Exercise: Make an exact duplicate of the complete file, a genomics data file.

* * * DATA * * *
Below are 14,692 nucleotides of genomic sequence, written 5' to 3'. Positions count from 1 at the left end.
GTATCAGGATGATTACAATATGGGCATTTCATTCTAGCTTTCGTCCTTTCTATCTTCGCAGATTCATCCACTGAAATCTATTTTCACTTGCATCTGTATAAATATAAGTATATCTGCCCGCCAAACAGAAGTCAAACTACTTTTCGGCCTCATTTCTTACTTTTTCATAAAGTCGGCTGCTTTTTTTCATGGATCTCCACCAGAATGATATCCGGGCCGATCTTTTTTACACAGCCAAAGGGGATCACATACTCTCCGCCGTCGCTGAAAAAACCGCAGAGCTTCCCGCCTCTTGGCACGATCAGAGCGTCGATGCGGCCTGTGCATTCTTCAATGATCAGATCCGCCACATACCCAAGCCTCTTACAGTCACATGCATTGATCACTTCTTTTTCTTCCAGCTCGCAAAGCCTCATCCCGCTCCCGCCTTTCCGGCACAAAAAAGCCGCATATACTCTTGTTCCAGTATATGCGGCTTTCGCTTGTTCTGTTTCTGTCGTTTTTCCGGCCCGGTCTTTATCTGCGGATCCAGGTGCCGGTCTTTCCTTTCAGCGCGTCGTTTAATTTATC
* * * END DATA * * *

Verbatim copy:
Below are 14,692 nucleotides of genomic sequence, written 5' to 3'. Positions count from 1 at the left end.
GTATCAGGATGATTACAATATGGGCATTTCATTCTAGCTTTCGTCCTTTCTATCTTCGCAGATTCATCCACTGAAATCTATTTTCACTTGCATCTGTATAAATATAAGTATATCTGCCCGCCAAACAGAAGTCAAACTACTTTTCGGCCTCATTTCTTACTTTTTCATAAAGTCGGCTGCTTTTTTTCATGGATCTCCACCAGAATGATATCCGGGCCGATCTTTTTTACACAGCCAAAGGGGATCACATACTCTCCGCCGTCGCTGAAAAAACCGCAGAGCTTCCCGCCTCTTGGCACGATCAGAGCGTCGATGCGGCCTGTGCATTCTTCAATGATCAGATCCGCCACATACCCAAGCCTCTTACAGTCACATGCATTGATCACTTCTTTTTCTTCCAGCTCGCAAAGCCTCATCCCGCTCCCGCCTTTCCGGCACAAAAAAGCCGCATATACTCTTGTTCCAGTATATGCGGCTTTCGCTTGTTCTGTTTCTGTCGTTTTTCCGGCCCGGTCTTTATCTGCGGATCCAGGTGCCGGTCTTTCCTTTCAGCGCGTCGTTTAATTTATC